My own experience of Indian wine suggests that most producers – including ones with expensive equipment and overseas consultants – are underperforming very significantly. The best way to prove me wrong is for those wineries to enter a blind competition against each other.
It is indicative that China’s “nascent” industry has welcomed the chance to take part in this kind of competition. And that Chinese wines are already beginning to appear in the US and UK markets
4. How many wine makers are participating in the wine challenge? How many wines have been submitted? Of these, what percentage are Indian wines?
We are still finalising entries, but I think we will have over 350 wines – a very satisfying number, but with what so far seems to be a disappointingly small number of Indian entries…
5. In your view, what is the prime reason why Indian producers hesitate to participate in the India Wine Challenge? Is it because there aren’t enough Indian judges or do they not trust the process?
We have increased the number of Indian judges for the Delhi tasting, in case this is an issue. Indian wine producers are evidently not used to taking part in competitions. It is up to us to give them the confidence to do so – and the understanding that even if you fail to win in this kind of event, especially when you fail to win – the experience should be a valuable one for your business. I’ve been running wine competitions for 25 years and place huge importance on the trust they and I have earned and maintain across the globe.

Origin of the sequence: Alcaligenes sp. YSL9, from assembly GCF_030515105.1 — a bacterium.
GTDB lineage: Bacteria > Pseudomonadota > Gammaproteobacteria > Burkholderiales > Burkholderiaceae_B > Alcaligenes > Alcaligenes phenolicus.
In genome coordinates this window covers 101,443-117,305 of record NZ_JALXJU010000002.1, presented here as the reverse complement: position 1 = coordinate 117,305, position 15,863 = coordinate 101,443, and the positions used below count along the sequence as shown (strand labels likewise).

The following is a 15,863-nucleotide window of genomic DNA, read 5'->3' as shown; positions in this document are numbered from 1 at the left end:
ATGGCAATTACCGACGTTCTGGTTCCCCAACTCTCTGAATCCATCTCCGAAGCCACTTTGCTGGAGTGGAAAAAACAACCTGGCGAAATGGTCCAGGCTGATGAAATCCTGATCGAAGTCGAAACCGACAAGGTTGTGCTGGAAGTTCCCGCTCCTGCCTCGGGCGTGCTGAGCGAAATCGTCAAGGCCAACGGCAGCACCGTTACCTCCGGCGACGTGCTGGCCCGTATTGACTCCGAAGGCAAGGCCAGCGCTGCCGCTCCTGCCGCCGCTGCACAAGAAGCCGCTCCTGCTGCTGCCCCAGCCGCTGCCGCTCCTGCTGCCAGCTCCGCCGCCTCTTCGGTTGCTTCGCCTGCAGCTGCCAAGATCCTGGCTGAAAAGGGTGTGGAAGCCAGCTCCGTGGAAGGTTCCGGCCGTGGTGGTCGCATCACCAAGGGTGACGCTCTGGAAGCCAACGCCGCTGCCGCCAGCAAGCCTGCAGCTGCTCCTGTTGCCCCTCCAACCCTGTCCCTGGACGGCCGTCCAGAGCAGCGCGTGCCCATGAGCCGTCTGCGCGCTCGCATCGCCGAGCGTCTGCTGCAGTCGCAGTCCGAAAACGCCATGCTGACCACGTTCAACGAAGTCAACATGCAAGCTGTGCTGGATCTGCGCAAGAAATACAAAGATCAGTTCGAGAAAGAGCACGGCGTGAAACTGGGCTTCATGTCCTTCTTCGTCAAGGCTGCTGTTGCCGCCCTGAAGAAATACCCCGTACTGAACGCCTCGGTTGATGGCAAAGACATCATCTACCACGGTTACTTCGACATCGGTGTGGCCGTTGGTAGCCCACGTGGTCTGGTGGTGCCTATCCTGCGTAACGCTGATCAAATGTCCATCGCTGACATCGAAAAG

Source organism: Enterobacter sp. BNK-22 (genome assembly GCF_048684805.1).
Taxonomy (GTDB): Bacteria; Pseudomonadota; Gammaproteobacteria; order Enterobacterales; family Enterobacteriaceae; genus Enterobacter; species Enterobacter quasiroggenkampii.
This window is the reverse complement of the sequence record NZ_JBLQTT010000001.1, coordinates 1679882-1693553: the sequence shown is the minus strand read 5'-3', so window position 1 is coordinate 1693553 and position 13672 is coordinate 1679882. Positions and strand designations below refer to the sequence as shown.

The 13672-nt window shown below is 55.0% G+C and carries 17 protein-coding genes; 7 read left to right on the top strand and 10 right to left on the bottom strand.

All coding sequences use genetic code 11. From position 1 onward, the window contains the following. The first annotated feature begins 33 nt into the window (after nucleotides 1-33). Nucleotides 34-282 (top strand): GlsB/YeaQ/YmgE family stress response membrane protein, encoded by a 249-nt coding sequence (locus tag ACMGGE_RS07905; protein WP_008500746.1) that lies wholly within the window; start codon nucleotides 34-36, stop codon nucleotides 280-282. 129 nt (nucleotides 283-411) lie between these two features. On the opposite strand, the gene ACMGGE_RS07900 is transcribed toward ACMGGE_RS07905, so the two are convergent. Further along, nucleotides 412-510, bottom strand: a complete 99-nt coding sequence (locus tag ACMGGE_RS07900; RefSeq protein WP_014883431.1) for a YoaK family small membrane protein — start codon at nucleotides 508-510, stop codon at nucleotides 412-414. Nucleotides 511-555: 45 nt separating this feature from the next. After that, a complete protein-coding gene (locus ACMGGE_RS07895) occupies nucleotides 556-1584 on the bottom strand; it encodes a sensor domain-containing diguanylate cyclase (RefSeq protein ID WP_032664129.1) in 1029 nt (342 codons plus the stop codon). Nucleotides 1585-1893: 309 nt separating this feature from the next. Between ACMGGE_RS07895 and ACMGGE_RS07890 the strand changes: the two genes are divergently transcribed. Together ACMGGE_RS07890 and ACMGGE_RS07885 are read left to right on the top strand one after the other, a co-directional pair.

6. What is the actual format for the blind tastings? Is it being done by region or vintage? How many rounds are there?
The wines are tasted by style (usually grape variety) and region, allowing tasters to know the vintage. So, the Indian Chenin Blancs, for example, are tasted against Indian Chenin Blancs. Subsequently, there is a second round in which the top wines in each style are tasted against each other on an international basis to select the trophy winners… Thus an Indian wine could win a trophy as the best wine from India and, if it beat wines from other countries, an overall trophy. This is in effect, what Grover achieved with its success in the international blind tasting for Decanter magazine.
7. What makes the Indian section of the event different than the London tastings? Why have both? Who are the judges in India?
Ideally we would not hold this competition in both London and India. We decided to do so because of the ludicrous import duty rates that would have been levied on the wines that are not currently on offer in India if we had held all the tastings in Delhi. If anyone can come up with a solution, I’d jump at the chance to hold all of the tastings in India.
The two tastings will be held along the same lines with the same three Indian judges, Rolnnie Lobo, Subhash Arora and Ahbay Kewadkar all taking part in both, along with myself as chairman.
8. How do you see the Wine Challenge benefiting producers, importers and consumers? Will consumers pay attention to this?
I hope that with the help of publications like Sommelier India and hotels like the Hyatt, the India Wine challenge will become a widely used reference source for Indian professionals and consumers when they come to choose wine. In other markets, the presence of stickers on bottles has made a real difference to the popularity of the winning wines and I would be disappointed and surprised if this were not also the case in India.
For more coverage of the India Wine Challenge please read the following:
The India Wine Challenge. Are you participating?
The India Wine Challenge: Supplying the wine
Sommelier India was asked to participate in the panel for the judging of the competition but unfortunately we were unable to due to prior commitments. However, Sommelier India is a media partner of the IFE-India Show who are organizing the India Wine Challenge and we wish it every success.